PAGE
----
There is also rising concern about stimulant misuse, especially among adolescents and young adults, as evidence suggests that they may feign symptoms of ADHD to obtain stimulants for performance enhancement.12 It is therefore imperative to assess both current and historical symptoms and to clarify the degree of functional impairment. Careful monitoring of treatment and requests for prescriptions is critical.
Both the American Academy of Child and Adolescent Psychiatry and the American Academy of Pediatrics have published clinical guidelines for the evaluation and treatment of ADHD.13,14 Treatment should be comprehensive and include psychoeducation for the patient and his or her family, cognitive-behavioral therapies, academic accommodations and services in the school setting, and executive functioning and social skills development. Although medications for the management of ADHD address core symptoms, it is increasingly recognized that they must be paired with other therapeutic interventions to achieve the best prognosis.
Dr. Jummani is Clinical Assistant Professor, Director of Residency Education and Training, and Medical Director, Department of Child and Adolescent Psychiatry, Long Island Campus, Child Study Center at Hassenfeld Children’s Hospital of New York at New York University Langone Medical Center. Ms. Hirsch is Graduate Trainee and Doctoral Candidate, Clinical Psychology, Fordham University, New York. Dr. Hirsch is Associate Professor, Vice Chair for Clinical Affairs, Department of Child and Adolescent Psychiatry, and Medical Director, Child Study Center at Hassenfeld Children’s Hospital of New York at New York University Langone Medical Center, New York. The authors report no conflicts of interest concerning the subject matter of this article.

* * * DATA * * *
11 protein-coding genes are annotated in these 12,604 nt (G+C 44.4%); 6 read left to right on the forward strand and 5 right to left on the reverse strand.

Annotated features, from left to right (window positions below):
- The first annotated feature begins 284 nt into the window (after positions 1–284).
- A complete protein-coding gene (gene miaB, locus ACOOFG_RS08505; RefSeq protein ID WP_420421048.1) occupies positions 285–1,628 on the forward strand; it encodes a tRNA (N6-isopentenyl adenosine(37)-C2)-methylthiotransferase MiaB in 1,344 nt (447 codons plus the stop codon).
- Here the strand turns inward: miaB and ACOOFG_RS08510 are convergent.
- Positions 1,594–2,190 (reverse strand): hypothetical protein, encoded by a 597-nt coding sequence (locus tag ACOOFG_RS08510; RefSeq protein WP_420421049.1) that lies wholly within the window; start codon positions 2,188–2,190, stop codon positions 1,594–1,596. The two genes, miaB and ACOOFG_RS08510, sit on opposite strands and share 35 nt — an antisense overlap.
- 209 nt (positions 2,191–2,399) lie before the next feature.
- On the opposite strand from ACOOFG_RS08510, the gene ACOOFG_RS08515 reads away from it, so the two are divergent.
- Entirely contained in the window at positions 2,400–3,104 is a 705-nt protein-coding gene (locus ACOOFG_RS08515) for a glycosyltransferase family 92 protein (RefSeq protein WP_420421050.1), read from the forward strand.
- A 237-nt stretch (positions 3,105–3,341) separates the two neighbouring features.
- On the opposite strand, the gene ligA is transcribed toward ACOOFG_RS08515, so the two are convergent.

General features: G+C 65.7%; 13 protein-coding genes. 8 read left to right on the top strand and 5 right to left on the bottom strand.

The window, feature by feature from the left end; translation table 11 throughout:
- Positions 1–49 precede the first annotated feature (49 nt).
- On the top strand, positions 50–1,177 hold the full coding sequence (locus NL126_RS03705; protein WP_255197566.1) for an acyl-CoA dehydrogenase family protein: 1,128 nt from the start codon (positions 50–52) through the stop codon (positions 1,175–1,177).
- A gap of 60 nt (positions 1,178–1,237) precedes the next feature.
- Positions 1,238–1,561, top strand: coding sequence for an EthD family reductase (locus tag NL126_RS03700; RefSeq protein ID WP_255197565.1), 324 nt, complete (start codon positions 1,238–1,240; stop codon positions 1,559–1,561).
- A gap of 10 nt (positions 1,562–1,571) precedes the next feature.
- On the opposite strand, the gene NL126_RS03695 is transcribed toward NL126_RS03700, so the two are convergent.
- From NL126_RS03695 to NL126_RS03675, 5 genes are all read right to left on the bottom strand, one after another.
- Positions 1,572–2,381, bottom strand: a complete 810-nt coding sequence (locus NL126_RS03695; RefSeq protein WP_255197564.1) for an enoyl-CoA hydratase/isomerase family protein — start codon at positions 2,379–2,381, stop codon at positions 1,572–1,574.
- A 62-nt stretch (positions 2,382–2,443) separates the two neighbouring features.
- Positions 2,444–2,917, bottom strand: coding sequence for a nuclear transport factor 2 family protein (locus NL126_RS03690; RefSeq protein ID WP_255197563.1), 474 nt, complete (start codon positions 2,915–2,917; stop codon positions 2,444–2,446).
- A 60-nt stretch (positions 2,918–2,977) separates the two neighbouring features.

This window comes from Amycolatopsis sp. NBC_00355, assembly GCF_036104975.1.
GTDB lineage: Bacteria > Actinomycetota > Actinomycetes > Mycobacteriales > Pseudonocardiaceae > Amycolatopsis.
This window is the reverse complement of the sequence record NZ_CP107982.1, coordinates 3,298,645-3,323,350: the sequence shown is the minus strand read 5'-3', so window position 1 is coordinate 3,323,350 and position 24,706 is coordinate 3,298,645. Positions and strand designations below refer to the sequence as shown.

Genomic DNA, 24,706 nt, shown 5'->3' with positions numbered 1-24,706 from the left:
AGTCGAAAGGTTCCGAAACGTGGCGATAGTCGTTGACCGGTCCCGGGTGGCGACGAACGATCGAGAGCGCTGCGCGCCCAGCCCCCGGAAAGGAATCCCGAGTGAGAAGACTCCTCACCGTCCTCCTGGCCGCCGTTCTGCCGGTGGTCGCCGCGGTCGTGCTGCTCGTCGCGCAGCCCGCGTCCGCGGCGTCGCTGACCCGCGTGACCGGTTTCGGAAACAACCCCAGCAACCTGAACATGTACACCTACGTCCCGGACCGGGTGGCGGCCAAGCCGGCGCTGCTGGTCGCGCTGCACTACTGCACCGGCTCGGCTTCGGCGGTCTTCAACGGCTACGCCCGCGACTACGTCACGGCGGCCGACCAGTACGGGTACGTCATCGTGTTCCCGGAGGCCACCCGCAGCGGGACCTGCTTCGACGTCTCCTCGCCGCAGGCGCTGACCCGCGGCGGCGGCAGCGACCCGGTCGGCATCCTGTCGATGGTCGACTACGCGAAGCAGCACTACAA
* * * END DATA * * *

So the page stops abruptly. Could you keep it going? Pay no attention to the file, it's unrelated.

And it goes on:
1. Bradley C. The behavior of children receiving benzedrine. Am J Psychiatry. 1937;94:577-585.
2. Polanczyk G, de Lima MS, Horta BL, et al. The worldwide prevalence of ADHD: a systematic review and metaregression analysis. Am J Psychiatry. 2007;164:942-948.
3. Willcutt EG. The prevalence of DSM-IV attention-deficit/hyperactivity disorder: a meta-analytic review. Neurotherapeutics. 2012;9:490-499.
4. Thomas R, Sanders S, Doust J, et al. Prevalence of attention-deficit/hyperactivity disorder: a systematic review and meta-analysis. Pediatrics. 2015;135:994-1001.
5. Polanczyk GV, Salum GA, Sugaya LS, et al. Annual research review: a meta-analysis of the worldwide prevalence of mental disorders in children and adolescents. J Child Psychol Psychiatry. 2015;56:345-365.
6. McKeown RE, Holbrook JR, Danielson ML, et al. The impact of case definition on ADHD prevalence estimates in community-based samples of school-aged children. J Am Acad Child Adolesc Psychiatry. 2015;54:53-61.
7. Visser SN, Danielson ML, Bitsko RH, et al. Trends in the parent-report of health care provider diagnosed and medicated ADHD: United States, 2003-2011. J Am Acad Child Adolesc Psychiatry. 2014;53:34-46.
8. Kessler RC, Adler L, Barkley R, et al. The prevalence and correlates of adult ADHD in the United States: results from the National Comorbidity Survey Replication. Am J Psychiatry. 2006;163:716-723.
9. Scriberras E, Mulraney M, Silva D, Coghill D. Prenatal risk factors and the etiology of ADHD-review of existing evidence. Curr Psychiatry Rep. 2017;19:1-8.
10. Epstein JN, Kelleher KJ, Baum R, et al. Variability in ADHD care in community-based pediatrics. Pediatrics. 2014;134:1136-1143.
11. The MTA Cooperative Group. A 14-month randomized clinical trial of treatment strategies for attention-deficit/hyperactivity disorder. Arch Gen Psychiatry. 1999;56:1073-1086.
12. McCabe SE, Knight JR, Teter CJ, et al. Non-medical use of prescription stimulants among US college students: prevalence and correlates from a national survey. Addiction. 2005;99:96-106.
13. Pliszka S. The AACAP Work Group on Quality Issues. Practice parameter for the assessment and treatment of children and adolescents with attention-deficit/hyperactivity disorder. J Am Acad Child Adolesc Psychiatry. 2007;46:894-921.
14. Subcommittee on Attention-Deficit/Hyperactivity Disorder, Steering Committee on Quality Improvement and Management. ADHD: clinical practice guideline for the diagnosis, evaluation, and treatment of attention-deficit/hyperactivity disorder in children and adolescents. Pediatrics. 2011;128:1-16.